The sand? “Plentiful, but not impossible and avoidable with smart play,” I was told. OK.

The rough? “Can be a little tough,” they conceded.

OK, what is it then, I asked.

“The par-4s.”

I looked up the scorecard for Torrey and immediately understood. I saw par-4 blue tee yardages of 467, 445, 462 and 422 and grasped what they meant. More or less, make friends with your hybrids and long irons before you go because you’ll be playing them often on your second shots.

Per the set up of my event, I played the whites on Tuesday, which spared me about 400 yards and I figured would mitigate the challenges and make the course manageable.  That proved correct on the par-3s and par-5s, but some of the par-4s still proved beastly hard.

When we arrived at the first tee, we were cautioned about the thickness of the rough due to recent overseeding and told to make sure to track our shot “or you probably won’t find it.” In other words, it was the starter’s way of saying, “Good luck.”

When I got out on the course, I discovered the rough to be about like after a good five-day rain in the Midwest. Uncommonly thick for California, the rough, combined with the narrow fairways, proved to be the real challenge of the round.

Having played the beautiful, but more benign, North Course back in May, the South felt familiar, but it didn’t take long to realize I was in a very different place than just the other side of the course, although my game certainly held its own in the early going.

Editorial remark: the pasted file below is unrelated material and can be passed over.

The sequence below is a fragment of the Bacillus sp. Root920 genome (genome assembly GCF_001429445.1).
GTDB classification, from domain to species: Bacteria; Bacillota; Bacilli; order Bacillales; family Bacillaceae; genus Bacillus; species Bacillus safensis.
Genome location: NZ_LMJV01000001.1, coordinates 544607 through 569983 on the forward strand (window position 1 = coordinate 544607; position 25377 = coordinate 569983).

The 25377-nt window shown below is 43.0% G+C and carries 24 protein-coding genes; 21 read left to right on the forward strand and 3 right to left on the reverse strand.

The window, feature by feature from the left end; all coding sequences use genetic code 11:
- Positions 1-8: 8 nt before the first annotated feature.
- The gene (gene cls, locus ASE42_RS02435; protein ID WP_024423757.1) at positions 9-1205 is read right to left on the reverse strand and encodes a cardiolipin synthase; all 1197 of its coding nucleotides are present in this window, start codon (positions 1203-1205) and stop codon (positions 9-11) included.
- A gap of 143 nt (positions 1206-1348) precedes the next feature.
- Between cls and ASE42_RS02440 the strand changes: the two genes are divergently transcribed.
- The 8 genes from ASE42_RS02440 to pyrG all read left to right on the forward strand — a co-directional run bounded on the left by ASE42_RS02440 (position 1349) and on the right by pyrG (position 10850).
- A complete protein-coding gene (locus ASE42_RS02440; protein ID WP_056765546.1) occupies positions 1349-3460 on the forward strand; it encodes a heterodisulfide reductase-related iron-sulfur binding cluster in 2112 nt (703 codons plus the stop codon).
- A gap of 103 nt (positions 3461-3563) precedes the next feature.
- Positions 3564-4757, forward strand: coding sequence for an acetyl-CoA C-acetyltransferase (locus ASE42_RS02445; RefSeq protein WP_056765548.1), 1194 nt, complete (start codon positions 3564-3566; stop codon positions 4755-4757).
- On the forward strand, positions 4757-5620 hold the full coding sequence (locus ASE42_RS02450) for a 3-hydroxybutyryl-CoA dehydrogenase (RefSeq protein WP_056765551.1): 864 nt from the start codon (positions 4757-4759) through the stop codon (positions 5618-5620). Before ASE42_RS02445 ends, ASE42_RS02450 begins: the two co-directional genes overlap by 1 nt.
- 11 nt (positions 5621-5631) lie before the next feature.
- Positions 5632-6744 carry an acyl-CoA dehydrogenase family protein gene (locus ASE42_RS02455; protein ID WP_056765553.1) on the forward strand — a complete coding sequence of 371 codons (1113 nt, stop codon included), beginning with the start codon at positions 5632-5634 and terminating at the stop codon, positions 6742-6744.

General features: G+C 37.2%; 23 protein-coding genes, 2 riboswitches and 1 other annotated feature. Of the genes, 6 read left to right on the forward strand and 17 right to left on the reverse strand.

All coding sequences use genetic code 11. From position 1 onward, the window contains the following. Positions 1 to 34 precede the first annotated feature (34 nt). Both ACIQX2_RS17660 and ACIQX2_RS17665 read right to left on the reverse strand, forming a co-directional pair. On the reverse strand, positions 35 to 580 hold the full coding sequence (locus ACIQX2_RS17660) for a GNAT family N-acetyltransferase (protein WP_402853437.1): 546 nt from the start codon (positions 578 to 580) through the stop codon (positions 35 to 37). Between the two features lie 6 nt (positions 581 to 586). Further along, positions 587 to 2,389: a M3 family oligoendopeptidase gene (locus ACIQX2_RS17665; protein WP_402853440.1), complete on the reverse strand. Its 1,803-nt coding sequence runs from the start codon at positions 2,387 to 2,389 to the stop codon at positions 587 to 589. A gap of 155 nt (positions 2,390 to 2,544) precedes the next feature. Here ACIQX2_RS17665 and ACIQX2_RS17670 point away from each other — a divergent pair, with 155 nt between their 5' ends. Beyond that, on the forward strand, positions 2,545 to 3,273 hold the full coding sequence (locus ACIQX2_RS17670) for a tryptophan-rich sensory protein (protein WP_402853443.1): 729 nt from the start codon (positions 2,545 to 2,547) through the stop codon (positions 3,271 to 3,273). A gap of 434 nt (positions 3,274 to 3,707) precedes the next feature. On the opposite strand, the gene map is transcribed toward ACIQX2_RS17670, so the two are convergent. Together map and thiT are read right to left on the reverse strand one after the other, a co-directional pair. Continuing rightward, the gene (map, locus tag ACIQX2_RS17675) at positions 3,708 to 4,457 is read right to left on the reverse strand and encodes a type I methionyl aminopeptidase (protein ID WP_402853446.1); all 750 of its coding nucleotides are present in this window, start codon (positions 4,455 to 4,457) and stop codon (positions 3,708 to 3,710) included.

ImageNo. 3 at Torrey Pines (South)

Highlighted by a par on the iconic No. 3, the par-3 with the postcard-perfect view of the ocean and La Jolla in the distance, I actually carded a respectable opening nine (even on the par-5s, one-over on the par-3s) and finished the front with the type of momentum that had me expecting the best was ahead on the back. I’m here to report that didn’t happen.

Rather than bore you with a hole-by-hole breakdown of my closing bogey-fest, I’d like to walk you through a hole to give you an idea of what it’s like to be caught in the clutches of the South course.

For that, I submit my experience at the 12th, a gorgeous uphill 443-yard par-4 played back toward the ocean into a gentle breeze. Save for the length and the standard bunker cluster and tree trouble on the right, the hole looks manageable from the tee and might be if you hit the narrow fairway, which I didn’t. Instead, I pushed my tee shot right, about 20 yards into the thickest rough on the course.